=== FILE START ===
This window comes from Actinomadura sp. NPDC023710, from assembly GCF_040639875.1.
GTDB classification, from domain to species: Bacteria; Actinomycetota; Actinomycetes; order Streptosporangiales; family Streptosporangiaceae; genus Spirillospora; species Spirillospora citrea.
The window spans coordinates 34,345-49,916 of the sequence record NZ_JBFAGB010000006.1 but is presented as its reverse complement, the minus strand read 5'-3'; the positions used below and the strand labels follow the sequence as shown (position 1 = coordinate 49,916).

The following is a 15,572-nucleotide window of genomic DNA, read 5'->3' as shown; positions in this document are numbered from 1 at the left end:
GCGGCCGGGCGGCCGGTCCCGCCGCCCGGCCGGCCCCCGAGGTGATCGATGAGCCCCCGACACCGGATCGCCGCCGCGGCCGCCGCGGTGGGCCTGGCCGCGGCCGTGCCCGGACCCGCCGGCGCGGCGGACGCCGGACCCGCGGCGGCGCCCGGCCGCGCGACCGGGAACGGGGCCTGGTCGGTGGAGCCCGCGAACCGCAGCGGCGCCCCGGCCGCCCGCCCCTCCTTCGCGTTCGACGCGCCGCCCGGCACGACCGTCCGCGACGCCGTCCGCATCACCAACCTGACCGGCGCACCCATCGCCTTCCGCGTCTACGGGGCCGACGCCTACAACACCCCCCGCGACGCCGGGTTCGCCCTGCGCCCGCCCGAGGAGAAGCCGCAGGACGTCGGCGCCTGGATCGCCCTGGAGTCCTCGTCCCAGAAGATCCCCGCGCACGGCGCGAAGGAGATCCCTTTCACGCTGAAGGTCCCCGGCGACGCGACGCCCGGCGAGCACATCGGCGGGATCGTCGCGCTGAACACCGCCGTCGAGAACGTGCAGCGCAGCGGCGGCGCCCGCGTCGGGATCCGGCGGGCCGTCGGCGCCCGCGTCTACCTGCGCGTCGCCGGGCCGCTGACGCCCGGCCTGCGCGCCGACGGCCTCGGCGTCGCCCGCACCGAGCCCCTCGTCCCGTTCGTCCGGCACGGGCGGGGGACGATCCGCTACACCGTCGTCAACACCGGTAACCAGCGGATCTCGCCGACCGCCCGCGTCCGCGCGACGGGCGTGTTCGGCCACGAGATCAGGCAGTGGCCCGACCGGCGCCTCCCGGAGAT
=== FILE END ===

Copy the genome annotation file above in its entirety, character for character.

This window comes from Actinomadura sp. NPDC023710, from assembly GCF_040639875.1.
GTDB classification, from domain to species: Bacteria; Actinomycetota; Actinomycetes; order Streptosporangiales; family Streptosporangiaceae; genus Spirillospora; species Spirillospora citrea.
The window spans coordinates 34,345-49,916 of the sequence record NZ_JBFAGB010000006.1 but is presented as its reverse complement, the minus strand read 5'-3'; the positions used below and the strand labels follow the sequence as shown (position 1 = coordinate 49,916).

The following is a 15,572-nucleotide window of genomic DNA, read 5'->3' as shown; positions in this document are numbered from 1 at the left end:
GCGGCCGGGCGGCCGGTCCCGCCGCCCGGCCGGCCCCCGAGGTGATCGATGAGCCCCCGACACCGGATCGCCGCCGCGGCCGCCGCGGTGGGCCTGGCCGCGGCCGTGCCCGGACCCGCCGGCGCGGCGGACGCCGGACCCGCGGCGGCGCCCGGCCGCGCGACCGGGAACGGGGCCTGGTCGGTGGAGCCCGCGAACCGCAGCGGCGCCCCGGCCGCCCGCCCCTCCTTCGCGTTCGACGCGCCGCCCGGCACGACCGTCCGCGACGCCGTCCGCATCACCAACCTGACCGGCGCACCCATCGCCTTCCGCGTCTACGGGGCCGACGCCTACAACACCCCCCGCGACGCCGGGTTCGCCCTGCGCCCGCCCGAGGAGAAGCCGCAGGACGTCGGCGCCTGGATCGCCCTGGAGTCCTCGTCCCAGAAGATCCCCGCGCACGGCGCGAAGGAGATCCCTTTCACGCTGAAGGTCCCCGGCGACGCGACGCCCGGCGAGCACATCGGCGGGATCGTCGCGCTGAACACCGCCGTCGAGAACGTGCAGCGCAGCGGCGGCGCCCGCGTCGGGATCCGGCGGGCCGTCGGCGCCCGCGTCTACCTGCGCGTCGCCGGGCCGCTGACGCCCGGCCTGCGCGCCGACGGCCTCGGCGTCGCCCGCACCGAGCCCCTCGTCCCGTTCGTCCGGCACGGGCGGGGGACGATCCGCTACACCGTCGTCAACACCGGTAACCAGCGGATCTCGCCGACCGCCCGCGTCCGCGCGACGGGCGTGTTCGGCCACGAGATCAGGCAGTGGCCCGACCGGCGCCTCCCGGAGAT